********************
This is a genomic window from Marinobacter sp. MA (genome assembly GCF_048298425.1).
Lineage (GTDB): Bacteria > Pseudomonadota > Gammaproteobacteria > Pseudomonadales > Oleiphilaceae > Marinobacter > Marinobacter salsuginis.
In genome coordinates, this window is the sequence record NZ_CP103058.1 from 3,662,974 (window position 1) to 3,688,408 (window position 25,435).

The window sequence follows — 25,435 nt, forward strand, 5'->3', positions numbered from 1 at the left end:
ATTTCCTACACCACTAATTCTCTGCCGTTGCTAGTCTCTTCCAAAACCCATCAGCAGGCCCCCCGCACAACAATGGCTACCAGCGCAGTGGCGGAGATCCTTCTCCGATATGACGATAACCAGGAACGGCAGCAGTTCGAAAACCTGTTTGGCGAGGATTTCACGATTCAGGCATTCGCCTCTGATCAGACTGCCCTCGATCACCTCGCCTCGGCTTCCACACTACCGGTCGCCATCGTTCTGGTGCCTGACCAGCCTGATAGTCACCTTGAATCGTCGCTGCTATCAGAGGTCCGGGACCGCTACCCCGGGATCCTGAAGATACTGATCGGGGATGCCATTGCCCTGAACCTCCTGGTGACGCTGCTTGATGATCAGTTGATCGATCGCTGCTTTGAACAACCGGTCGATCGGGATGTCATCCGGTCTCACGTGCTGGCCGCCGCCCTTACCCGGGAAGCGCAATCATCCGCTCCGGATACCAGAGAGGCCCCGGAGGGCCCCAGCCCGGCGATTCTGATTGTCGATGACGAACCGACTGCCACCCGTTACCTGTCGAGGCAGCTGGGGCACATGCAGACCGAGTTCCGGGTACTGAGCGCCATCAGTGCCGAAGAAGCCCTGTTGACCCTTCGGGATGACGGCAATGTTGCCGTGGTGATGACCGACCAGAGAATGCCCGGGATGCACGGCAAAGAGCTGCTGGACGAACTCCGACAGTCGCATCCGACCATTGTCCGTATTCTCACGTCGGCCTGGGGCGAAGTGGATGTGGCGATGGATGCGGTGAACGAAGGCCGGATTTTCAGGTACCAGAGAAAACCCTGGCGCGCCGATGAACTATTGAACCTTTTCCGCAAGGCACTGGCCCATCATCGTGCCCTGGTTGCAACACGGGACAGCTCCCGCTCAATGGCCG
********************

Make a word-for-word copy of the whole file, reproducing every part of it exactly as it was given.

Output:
This is a genomic window from Marinobacter sp. MA (genome assembly GCF_048298425.1).
Lineage (GTDB): Bacteria > Pseudomonadota > Gammaproteobacteria > Pseudomonadales > Oleiphilaceae > Marinobacter > Marinobacter salsuginis.
In genome coordinates, this window is the sequence record NZ_CP103058.1 from 3,662,974 (window position 1) to 3,688,408 (window position 25,435).

The window sequence follows — 25,435 nt, forward strand, 5'->3', positions numbered from 1 at the left end:
ATTTCCTACACCACTAATTCTCTGCCGTTGCTAGTCTCTTCCAAAACCCATCAGCAGGCCCCCCGCACAACAATGGCTACCAGCGCAGTGGCGGAGATCCTTCTCCGATATGACGATAACCAGGAACGGCAGCAGTTCGAAAACCTGTTTGGCGAGGATTTCACGATTCAGGCATTCGCCTCTGATCAGACTGCCCTCGATCACCTCGCCTCGGCTTCCACACTACCGGTCGCCATCGTTCTGGTGCCTGACCAGCCTGATAGTCACCTTGAATCGTCGCTGCTATCAGAGGTCCGGGACCGCTACCCCGGGATCCTGAAGATACTGATCGGGGATGCCATTGCCCTGAACCTCCTGGTGACGCTGCTTGATGATCAGTTGATCGATCGCTGCTTTGAACAACCGGTCGATCGGGATGTCATCCGGTCTCACGTGCTGGCCGCCGCCCTTACCCGGGAAGCGCAATCATCCGCTCCGGATACCAGAGAGGCCCCGGAGGGCCCCAGCCCGGCGATTCTGATTGTCGATGACGAACCGACTGCCACCCGTTACCTGTCGAGGCAGCTGGGGCACATGCAGACCGAGTTCCGGGTACTGAGCGCCATCAGTGCCGAAGAAGCCCTGTTGACCCTTCGGGATGACGGCAATGTTGCCGTGGTGATGACCGACCAGAGAATGCCCGGGATGCACGGCAAAGAGCTGCTGGACGAACTCCGACAGTCGCATCCGACCATTGTCCGTATTCTCACGTCGGCCTGGGGCGAAGTGGATGTGGCGATGGATGCGGTGAACGAAGGCCGGATTTTCAGGTACCAGAGAAAACCCTGGCGCGCCGATGAACTATTGAACCTTTTCCGCAAGGCACTGGCCCATCATCGTGCCCTGGTTGCAACACGGGACAGCTCCCGCTCAATGGCCG